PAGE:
United States District Court, D. South Carolina, Rock Hill Division
OPINION AND ORDER DENYING DEFENDANT UNITED
STATES' MOTION FOR PARTIAL SUMMARY JUDGMENT ON DAMAGES
(ECF NO. 120)
CAMERON McGOWAN CURRIE SENIOR UNITED STATES DISTRICT JUDGE
this action, Zekiya Knox (“Plaintiff”) seeks
recovery for alleged medical malpractice by a variety of
medical providers involved in her care between September 2013
and May 2014. Plaintiff alleges these providers failed
to properly and timely diagnose and treat her underlying
condition, Crohn's disease, and that this failure led to
the development of sepsis. Plaintiff further alleges various
Defendants failed to properly treat her sepsis and that the
collective errors led to Plaintiff's loss of three limbs.
Plaintiff asserts a single claim for medical negligence
against all Defendants, though the specifically alleged
errors vary between Defendants. See ECF No. 88 (Second
matter is before the court on motion of Defendant United
States' for partial summary judgment on the issue of
damages. ECF No. 120. The United States argues a damages
limitation applies because NCFMC is a tax-exempt charitable
organization providing medical care to underserved patient
populations, and under South Carolina law, liability of a
private charitable organization is capped at $1.2 million
when physicians are involved in the alleged tort. ECF No.
120-1. Plaintiff agrees the United States is entitled to a
limitation of damages, but argues there were multiple
different occurrences of negligence and therefore the United
States' exposure exceeds $1.2 million. ECF No. 132. In
reply, the United States argues there were not multiple
instances of negligence and the $1.2 million damage cap
applies. ECF No. 138. For reasons set forth below, the motion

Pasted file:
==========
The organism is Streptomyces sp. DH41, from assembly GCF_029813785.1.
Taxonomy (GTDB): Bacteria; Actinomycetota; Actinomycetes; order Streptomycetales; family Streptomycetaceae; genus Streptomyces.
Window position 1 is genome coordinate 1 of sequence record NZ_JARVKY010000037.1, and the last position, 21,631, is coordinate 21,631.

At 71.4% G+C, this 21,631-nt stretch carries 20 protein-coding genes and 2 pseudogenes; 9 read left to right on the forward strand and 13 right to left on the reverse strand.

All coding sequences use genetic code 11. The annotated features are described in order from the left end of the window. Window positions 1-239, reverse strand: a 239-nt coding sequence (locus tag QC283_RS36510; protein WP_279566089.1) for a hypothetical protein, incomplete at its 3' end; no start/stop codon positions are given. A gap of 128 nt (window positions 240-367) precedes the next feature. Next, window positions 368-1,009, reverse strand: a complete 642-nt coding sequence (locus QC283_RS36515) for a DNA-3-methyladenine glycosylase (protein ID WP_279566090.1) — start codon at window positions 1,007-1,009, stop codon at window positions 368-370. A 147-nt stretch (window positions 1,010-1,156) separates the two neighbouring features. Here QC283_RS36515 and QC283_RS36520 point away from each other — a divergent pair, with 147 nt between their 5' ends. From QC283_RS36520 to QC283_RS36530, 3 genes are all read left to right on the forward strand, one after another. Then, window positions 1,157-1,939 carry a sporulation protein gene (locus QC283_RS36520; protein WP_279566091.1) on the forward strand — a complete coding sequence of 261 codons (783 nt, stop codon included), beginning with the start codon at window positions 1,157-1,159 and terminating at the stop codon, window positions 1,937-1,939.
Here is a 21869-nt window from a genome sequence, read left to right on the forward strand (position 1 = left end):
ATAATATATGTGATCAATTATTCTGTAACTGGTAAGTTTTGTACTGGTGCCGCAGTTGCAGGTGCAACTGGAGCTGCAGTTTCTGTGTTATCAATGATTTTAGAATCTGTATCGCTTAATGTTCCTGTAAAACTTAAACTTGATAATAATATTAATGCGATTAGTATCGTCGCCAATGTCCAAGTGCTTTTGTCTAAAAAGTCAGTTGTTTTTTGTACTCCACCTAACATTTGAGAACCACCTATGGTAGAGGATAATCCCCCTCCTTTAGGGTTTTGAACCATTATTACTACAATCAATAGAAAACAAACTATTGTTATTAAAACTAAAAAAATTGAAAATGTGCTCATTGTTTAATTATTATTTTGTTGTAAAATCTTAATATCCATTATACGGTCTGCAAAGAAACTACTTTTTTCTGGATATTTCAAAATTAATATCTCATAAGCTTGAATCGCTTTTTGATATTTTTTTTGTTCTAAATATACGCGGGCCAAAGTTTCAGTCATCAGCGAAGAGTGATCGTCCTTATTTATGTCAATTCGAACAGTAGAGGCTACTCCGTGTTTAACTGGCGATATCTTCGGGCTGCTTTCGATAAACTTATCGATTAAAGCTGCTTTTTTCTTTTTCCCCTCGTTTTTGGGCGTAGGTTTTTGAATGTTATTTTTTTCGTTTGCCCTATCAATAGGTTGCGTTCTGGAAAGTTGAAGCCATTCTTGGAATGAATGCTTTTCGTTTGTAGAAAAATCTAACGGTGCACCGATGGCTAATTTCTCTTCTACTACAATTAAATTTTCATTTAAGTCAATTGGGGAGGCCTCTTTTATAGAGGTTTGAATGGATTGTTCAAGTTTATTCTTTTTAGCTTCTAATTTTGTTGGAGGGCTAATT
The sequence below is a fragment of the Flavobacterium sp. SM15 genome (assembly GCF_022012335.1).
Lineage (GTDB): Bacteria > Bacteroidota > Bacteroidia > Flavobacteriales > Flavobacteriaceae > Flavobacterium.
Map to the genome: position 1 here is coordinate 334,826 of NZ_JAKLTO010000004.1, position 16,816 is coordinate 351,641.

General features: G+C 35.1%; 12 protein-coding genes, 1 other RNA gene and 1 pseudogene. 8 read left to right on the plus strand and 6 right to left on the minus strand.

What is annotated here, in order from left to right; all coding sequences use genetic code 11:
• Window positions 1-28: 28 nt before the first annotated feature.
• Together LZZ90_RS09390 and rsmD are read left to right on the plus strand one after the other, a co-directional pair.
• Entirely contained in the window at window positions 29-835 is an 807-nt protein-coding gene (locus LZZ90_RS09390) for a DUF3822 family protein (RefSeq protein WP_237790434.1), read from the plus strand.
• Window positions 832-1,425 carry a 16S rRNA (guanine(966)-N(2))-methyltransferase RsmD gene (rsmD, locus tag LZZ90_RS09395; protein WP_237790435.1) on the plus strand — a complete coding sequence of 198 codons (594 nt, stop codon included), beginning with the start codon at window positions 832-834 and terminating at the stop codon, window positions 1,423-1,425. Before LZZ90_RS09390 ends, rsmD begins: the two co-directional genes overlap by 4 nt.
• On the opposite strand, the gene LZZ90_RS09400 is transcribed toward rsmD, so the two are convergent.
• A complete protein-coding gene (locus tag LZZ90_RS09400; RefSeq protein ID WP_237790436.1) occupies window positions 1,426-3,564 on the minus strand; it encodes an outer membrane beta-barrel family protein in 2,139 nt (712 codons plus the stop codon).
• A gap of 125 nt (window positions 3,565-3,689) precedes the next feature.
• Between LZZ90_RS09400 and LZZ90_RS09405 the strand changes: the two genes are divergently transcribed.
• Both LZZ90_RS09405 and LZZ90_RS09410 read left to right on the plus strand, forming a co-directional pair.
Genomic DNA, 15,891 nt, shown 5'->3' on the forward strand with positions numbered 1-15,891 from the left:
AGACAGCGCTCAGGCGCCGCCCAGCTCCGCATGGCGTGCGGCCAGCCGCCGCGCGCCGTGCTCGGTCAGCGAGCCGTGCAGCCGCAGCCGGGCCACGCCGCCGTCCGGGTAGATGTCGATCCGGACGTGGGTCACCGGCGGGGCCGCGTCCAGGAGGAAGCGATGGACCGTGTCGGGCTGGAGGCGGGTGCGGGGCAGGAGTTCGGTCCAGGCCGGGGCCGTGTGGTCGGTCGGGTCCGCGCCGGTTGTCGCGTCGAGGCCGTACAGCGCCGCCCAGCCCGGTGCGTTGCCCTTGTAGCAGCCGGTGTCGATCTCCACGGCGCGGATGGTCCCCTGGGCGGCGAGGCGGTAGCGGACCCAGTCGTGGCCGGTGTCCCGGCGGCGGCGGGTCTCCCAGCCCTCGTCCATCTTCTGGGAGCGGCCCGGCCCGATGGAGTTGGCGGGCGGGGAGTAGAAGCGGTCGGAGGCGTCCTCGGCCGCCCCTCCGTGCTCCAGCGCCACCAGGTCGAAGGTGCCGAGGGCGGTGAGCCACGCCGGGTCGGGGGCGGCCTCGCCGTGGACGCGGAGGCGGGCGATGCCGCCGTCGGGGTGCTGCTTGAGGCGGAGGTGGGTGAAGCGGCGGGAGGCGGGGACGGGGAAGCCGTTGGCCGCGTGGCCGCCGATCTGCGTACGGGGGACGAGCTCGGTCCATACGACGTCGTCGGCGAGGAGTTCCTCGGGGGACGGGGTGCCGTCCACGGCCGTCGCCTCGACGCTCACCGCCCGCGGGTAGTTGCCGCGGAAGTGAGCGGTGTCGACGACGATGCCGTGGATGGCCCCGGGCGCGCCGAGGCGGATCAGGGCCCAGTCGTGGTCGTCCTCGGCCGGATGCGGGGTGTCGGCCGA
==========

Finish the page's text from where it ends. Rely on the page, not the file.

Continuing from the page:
is denied as the court is unable to find as a matter of law
there was only one occurrence of negligence.
alleges injury after abdominal pain, which she alleges was
never properly treated, developed into “significant
damage to her intestines and caused a life threatening
infection, ” sepsis. ECF No. 88, Sec. Am. Compl. ¶
37. Plaintiff originally presented to the Piedmont Emergency
Room (“Piedmont ER”) on September 13, 2013,
complaining of persistent abdominal pain. Id. at
¶ 9. She was seen by Defendant Dr. Warden, who performed
a physical examination and ordered lab testing, ultrasound of
the lower abdomen, and CT scan. Id. at ¶¶
9-11. Plaintiff was discharged from the ER with narcotic pain
killers and an instruction to follow up with a
gastroenterologist. Id. at ¶ 14. On September
19, 2013, Plaintiff was seen by Defendant Dr. Garretson, a
gastroenterologist, who scheduled and conducted a colonoscopy
on September 25, 2013. Id. at ¶¶ 15-16.
Dr. Garretson was unsure if his findings represented
“appendicitis or IBD” (id. at ¶ 16), so he
referred Plaintiff to a surgeon, Defendant Dr. Espinal, that
same day. Id. at ¶ 17. Dr. Espinal ruled out
acute abdominal process and ordered a CT scan, but Plaintiff
alleges she was never informed of that appointment.
Id. at ¶¶ 18, 18.1.
next day, September 26, Plaintiff went to see April Logan, a
physician's assistant at NCFMC, a federally funded
community health care center, complaining of abdominal pain.
Id. at ¶ 19. Ms. Logan ordered an ultrasound,
which was performed September 30, 2013 and showed
“prominent bowel loops . . .with a somewhat thickened